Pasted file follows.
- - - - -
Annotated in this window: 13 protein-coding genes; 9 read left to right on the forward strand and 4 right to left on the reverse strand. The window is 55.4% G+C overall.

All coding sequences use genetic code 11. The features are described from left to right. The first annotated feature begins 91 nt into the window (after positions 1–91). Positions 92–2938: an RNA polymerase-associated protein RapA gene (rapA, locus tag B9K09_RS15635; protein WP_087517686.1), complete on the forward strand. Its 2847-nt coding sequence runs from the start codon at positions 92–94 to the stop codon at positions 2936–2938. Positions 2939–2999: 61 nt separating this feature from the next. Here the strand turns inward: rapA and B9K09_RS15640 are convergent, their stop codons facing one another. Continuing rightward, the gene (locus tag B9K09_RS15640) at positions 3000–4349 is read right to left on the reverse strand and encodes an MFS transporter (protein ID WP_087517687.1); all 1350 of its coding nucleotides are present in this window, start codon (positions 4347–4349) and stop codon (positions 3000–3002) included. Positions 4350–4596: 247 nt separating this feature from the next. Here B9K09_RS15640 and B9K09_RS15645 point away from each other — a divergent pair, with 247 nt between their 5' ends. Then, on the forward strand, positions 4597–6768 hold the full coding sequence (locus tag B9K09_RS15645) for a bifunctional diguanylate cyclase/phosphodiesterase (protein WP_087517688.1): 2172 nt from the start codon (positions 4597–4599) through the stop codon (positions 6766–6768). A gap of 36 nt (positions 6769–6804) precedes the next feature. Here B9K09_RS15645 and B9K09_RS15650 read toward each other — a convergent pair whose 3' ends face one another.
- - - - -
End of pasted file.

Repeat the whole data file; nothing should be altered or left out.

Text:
Annotated in this window: 13 protein-coding genes; 9 read left to right on the forward strand and 4 right to left on the reverse strand. The window is 55.4% G+C overall.

All coding sequences use genetic code 11. The features are described from left to right. The first annotated feature begins 91 nt into the window (after positions 1–91). Positions 92–2938: an RNA polymerase-associated protein RapA gene (rapA, locus tag B9K09_RS15635; protein WP_087517686.1), complete on the forward strand. Its 2847-nt coding sequence runs from the start codon at positions 92–94 to the stop codon at positions 2936–2938. Positions 2939–2999: 61 nt separating this feature from the next. Here the strand turns inward: rapA and B9K09_RS15640 are convergent, their stop codons facing one another. Continuing rightward, the gene (locus tag B9K09_RS15640) at positions 3000–4349 is read right to left on the reverse strand and encodes an MFS transporter (protein ID WP_087517687.1); all 1350 of its coding nucleotides are present in this window, start codon (positions 4347–4349) and stop codon (positions 3000–3002) included. Positions 4350–4596: 247 nt separating this feature from the next. Here B9K09_RS15640 and B9K09_RS15645 point away from each other — a divergent pair, with 247 nt between their 5' ends. Then, on the forward strand, positions 4597–6768 hold the full coding sequence (locus tag B9K09_RS15645) for a bifunctional diguanylate cyclase/phosphodiesterase (protein WP_087517688.1): 2172 nt from the start codon (positions 4597–4599) through the stop codon (positions 6766–6768). A gap of 36 nt (positions 6769–6804) precedes the next feature. Here B9K09_RS15645 and B9K09_RS15650 read toward each other — a convergent pair whose 3' ends face one another.